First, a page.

Friday the 13th

A 24 hour nightmare of terror
A 24 hour nightmare of terror
FRIDAY THE 13TH (18)
D: Sean S. Cunningham
Georgetown (Sean S. Cunningham)
USA 🇺🇸 1980
95 mins
 
Horror
 
W: Victor Miller
DP: Barry Abrams
Ed: Bill Freda
Mus: Harry Manfredini
 
Adrienne King (Alice), Jeannine Taylor (Marcie), Harry Crosby (Bill), Kevin Bacon (Jack), Betsy Palmer (Pamela Voorhees)
 
*SPOILERS*
Cheaply produced spot-the-stiff slasher flick set a summer camp (Camp Crystal Lake), brimful with ketchup-splodged murders but very little tension, mostly because the characters have little to no sympathetic value.
An entire franchise was born from this sole film, despite not actually showing the villain who provided the menace in later sequels.
Clearly, the filmmakers hoped that they could make a successful rip-off of Halloween, Carrie, and various other horror films without anyone noticing.
I noticed.
4/10

Friday the 13th
Friday the 13th
The body count continues...
The body count continues...

FRIDAY THE 13TH part 2 (18)

D: Steve Miner

Georgetown (Steve Miner)

USA 🇺🇸 1981

87 mins


Horror


W: Ron Kurz & Phil Scuderi [based on characters created by Victor Miller]

DP: Peter Stein

Ed: Susan E. Cunningham 

Mus: Harry Manfredini


Amy Steel (Ginny), John Furey (Paul), Stu Charno (Ted), Lauren-Marie Taylor (Vickie), Adrienne King (Alice), Steve Daskawisz / Warrington Gillette (Jason Voorhees)


Although this was rushed into production and distribution to capitalise on the success of the first movie, the events take place five years after the events in the original movie, with the sole survivor being murderer and the rest being a virtual remake, although this time the killer is actually Jason Voorhees.

It's obvious that this was rushed into production, and the filmmakers got themselves into hot water by casting an underage teenage girl, meaning that an entire scene had to be subject to heavy cuts (even though the "double impalement death" does appear on the cover of some home video versions).

It should be worth noting that Jason's iconic horror mask doesn't make an appearance until the third movie.

4/10


Friday the 13th part 2
Friday the 13th part 2
A new dimension in terror...
A new dimension in terror...

FRIDAY THE 13TH part 3 (18)

D: Steve Miner

Paramount/Jason Inc. (Frank Mancuso, Jr.)

USA 🇺🇸 1982

95 mins


Horror


W: Martin Kitrosser & Carol Watson [based on characters created by Victor Miller]

DP: Gerald Feil

Ed: George Hively

Mus: Harry Manfredini


Dana Kimmell (Chris Higgins), Paul Kratka (Rick), Tracie Savage (Debbie), Jeffrey Rogers (Andy), Richard Brooker (Jason Voorhees)


Jason Voorhees survived his apparent death at the conclusion of the second movie and continues terrorising kids at Camp Crystal Lake, this time in 3-D. 

It isn't any more or less scary (or interesting) as the first two movies, but it is worth noting that this is the sequel which introduced Jason's iconic hockey mask (following it's effective use in Alone In The Dark (also 1982)). Two films too late in my opinion, and it's difficult to care about such stupid victims. More cash-ins followed, all getting progressively worse.

4/10


Friday the 13th part 3
Friday the 13th part 3

FRIDAY THE 13TH: THE FINAL CHAPTER (FRIDAY THE 13TH part IV) (18)

D: Joseph Zito

Paramount (Frank Mancuso, Jr.)

USA 🇺🇸 1984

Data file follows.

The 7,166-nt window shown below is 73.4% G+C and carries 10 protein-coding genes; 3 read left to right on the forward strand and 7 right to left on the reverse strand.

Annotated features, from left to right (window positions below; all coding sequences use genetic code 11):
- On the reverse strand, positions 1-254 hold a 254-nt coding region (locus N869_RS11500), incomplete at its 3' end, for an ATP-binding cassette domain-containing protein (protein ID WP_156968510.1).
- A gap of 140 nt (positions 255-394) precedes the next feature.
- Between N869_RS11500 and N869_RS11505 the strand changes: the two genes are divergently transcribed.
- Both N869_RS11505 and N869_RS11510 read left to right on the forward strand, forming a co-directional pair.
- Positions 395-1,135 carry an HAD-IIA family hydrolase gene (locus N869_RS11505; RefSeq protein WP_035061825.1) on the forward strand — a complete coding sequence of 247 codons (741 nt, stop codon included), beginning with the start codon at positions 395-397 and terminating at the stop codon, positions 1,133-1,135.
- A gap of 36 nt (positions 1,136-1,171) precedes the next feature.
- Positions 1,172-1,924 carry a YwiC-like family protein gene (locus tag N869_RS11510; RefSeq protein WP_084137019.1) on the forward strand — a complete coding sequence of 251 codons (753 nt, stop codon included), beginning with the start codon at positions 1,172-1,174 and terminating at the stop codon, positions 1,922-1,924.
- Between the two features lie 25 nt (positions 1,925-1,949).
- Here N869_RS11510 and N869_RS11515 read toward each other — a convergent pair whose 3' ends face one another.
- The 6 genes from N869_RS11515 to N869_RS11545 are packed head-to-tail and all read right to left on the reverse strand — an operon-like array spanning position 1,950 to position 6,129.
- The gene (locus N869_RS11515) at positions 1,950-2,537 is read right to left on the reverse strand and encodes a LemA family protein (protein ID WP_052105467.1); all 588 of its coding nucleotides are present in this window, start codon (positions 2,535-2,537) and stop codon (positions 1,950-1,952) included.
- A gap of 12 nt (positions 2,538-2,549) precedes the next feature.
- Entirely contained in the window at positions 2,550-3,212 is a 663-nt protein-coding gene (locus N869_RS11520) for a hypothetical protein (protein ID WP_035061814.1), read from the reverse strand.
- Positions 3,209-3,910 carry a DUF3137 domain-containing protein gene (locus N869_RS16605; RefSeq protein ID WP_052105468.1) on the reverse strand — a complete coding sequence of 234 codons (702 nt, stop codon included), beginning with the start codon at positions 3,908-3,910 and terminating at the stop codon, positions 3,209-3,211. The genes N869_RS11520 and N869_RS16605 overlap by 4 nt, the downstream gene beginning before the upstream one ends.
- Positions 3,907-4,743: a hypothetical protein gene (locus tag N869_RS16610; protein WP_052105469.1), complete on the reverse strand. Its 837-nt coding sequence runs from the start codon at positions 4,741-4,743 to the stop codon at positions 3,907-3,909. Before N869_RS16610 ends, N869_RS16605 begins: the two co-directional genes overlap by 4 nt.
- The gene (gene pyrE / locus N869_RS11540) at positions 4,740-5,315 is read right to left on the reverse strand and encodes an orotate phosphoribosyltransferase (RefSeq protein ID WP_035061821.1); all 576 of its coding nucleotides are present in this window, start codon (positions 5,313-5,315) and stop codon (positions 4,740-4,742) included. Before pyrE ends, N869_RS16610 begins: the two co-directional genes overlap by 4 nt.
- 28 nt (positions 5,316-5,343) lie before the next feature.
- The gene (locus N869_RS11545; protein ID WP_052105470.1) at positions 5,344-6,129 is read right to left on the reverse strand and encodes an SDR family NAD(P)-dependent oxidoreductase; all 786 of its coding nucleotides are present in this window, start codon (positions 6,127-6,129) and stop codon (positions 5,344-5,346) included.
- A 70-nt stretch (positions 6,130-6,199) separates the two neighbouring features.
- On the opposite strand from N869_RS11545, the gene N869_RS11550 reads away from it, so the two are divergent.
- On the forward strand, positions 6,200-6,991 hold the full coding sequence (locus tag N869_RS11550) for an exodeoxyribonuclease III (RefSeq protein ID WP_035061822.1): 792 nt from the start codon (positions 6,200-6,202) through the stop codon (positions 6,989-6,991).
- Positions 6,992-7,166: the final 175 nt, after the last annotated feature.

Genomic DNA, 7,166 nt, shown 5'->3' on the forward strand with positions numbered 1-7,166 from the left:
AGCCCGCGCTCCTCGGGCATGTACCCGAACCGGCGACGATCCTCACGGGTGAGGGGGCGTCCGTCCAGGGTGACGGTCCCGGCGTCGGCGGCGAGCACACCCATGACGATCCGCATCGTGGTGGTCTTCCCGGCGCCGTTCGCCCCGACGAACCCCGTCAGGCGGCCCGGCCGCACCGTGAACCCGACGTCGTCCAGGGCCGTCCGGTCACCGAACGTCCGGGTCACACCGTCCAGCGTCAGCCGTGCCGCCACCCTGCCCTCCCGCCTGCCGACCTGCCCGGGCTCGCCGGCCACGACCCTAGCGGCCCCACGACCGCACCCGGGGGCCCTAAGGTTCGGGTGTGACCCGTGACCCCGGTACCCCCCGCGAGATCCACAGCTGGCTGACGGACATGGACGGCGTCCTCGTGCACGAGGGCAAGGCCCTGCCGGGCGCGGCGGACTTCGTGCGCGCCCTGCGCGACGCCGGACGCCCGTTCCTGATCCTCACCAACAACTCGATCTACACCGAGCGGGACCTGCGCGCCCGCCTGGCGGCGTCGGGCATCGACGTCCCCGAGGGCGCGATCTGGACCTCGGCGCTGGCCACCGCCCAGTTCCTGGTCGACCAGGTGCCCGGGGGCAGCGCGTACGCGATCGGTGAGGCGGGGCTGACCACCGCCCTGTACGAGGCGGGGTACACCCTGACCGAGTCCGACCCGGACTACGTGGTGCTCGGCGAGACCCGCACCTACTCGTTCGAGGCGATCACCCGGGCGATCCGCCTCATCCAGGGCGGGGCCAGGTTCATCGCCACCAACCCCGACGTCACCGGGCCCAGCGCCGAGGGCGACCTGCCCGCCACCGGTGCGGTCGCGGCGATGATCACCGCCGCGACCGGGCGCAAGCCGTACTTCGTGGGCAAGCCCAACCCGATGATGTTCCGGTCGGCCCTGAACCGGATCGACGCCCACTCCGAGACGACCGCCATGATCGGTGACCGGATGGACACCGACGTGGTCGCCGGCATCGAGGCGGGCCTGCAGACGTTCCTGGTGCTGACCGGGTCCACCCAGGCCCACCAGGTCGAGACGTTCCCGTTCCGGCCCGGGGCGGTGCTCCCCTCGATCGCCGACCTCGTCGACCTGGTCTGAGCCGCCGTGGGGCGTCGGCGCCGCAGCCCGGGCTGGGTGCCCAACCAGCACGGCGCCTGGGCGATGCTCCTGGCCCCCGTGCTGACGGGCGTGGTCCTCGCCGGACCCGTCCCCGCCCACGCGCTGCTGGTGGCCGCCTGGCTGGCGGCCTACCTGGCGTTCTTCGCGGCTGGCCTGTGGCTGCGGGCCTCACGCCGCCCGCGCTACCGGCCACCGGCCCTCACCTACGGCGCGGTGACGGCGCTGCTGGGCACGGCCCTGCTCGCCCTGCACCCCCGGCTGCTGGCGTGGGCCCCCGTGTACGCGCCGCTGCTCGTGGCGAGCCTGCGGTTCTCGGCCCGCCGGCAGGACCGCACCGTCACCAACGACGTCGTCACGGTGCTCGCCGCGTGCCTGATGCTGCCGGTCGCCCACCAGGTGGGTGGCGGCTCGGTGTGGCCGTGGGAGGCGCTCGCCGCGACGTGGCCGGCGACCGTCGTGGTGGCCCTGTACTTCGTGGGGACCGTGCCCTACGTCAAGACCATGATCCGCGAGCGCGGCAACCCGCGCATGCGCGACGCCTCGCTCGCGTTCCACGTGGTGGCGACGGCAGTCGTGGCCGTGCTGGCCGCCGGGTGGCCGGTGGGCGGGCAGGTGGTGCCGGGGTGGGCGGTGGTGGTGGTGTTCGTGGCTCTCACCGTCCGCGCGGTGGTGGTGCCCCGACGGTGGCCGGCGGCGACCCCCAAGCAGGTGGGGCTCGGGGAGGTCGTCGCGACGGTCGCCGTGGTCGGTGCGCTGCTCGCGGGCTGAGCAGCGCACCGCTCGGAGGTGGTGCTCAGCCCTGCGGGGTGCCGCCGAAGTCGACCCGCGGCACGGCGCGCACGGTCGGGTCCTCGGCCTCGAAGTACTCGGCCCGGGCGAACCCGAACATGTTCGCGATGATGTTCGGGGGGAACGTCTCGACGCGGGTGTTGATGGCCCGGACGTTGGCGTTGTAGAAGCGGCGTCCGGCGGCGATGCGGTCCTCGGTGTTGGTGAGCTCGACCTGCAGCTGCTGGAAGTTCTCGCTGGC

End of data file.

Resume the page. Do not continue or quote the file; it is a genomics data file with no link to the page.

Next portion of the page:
91 mins


Horror


W: Barney Cohen

DP: João Fernandes

Ed: Joel Goodman & Daniel Loewenthal

Mus: Harry Manfredini



Corey Feldman (Tommy Jarvis), Kimberly Beck (Trish Jarvis), E. Erich Anderson (Rob Dier), Barbara Howard (Sara), Joan Freeman (Mrs. Jarvis), Ted White (uncredited - Jason Voorhees)


The fourth film in the Friday The 13th series picks up immediately after the previous film, where hockey masked serial killer escapes from the morgue and goes on another killing spree around Camp Crystal Lake.

Unfortunately, that's all the story there is as the film goes through a pathetic cycle of violent murder and gratuitous sex scenes until it churns out a ridiculously laughable ending.

The worst part is, this wasn't the final chapter. More sequels followed, starting with a fifth film just a year later, before Rigor Mortis had even set into Jason Voorhees' corpse.

3/10


Friday the 13th - The Final Chapter
Friday the 13th - The Final Chapter

FRIDAY THE 13TH: A NEW BEGINNING (FRIDAY THE 13TH part V) (18)

D: Danny Steinmann

Paramount/Georgetown/Terror, Inc. (Timothy Silver)

USA 🇺🇸 1985

92 mins 


Horror


W: Martin Kitrosser, David Cohen & Danny Steinmann

DP: Stephen L. Posey

Ed: Bruce Green

Mus: Harry Manfredini


John Shepherd (Tommy Jarvis), Melanie Kinnaman (Pam), Shavar Ross (Reggie), Richard Young (Dr. Matthew Letter), Tiffany Helm (Violet), Dick Wieand (Roy Burns)


The fifth film in the Friday The 13th series of slasher films, opening with a scene in which hockey-masked serial killer Jason Voorhees literally rises from the grave and promptly murders two teenagers.  However, it's all just the dream of Tommy Jarvis, who killed Jason in the previous film and is now in his mid-teenage years, still plagued by nightmares and living at a foster home on the edge of a trailer park with a group of other teens.

The rest of the film goes through the usual motions, as the cast are killed off one by one amidst gratuitous scenes of nudity and incidental characters being introduced merely to increase the body count.

The screenplay is as poor as you'd imagine for these types of films, but this shouldn't forgive the lacklustre direction, which is more interested in showing T&A than building suspense or tension... and if you can't figure out who the killer is in this one, then you really haven't been paying attention.

Jason would return just a year later to generate some more big bucks for Paramount.

3/10


Friday the 13th part V: A New Beginning
Friday the 13th part V: A New Beginning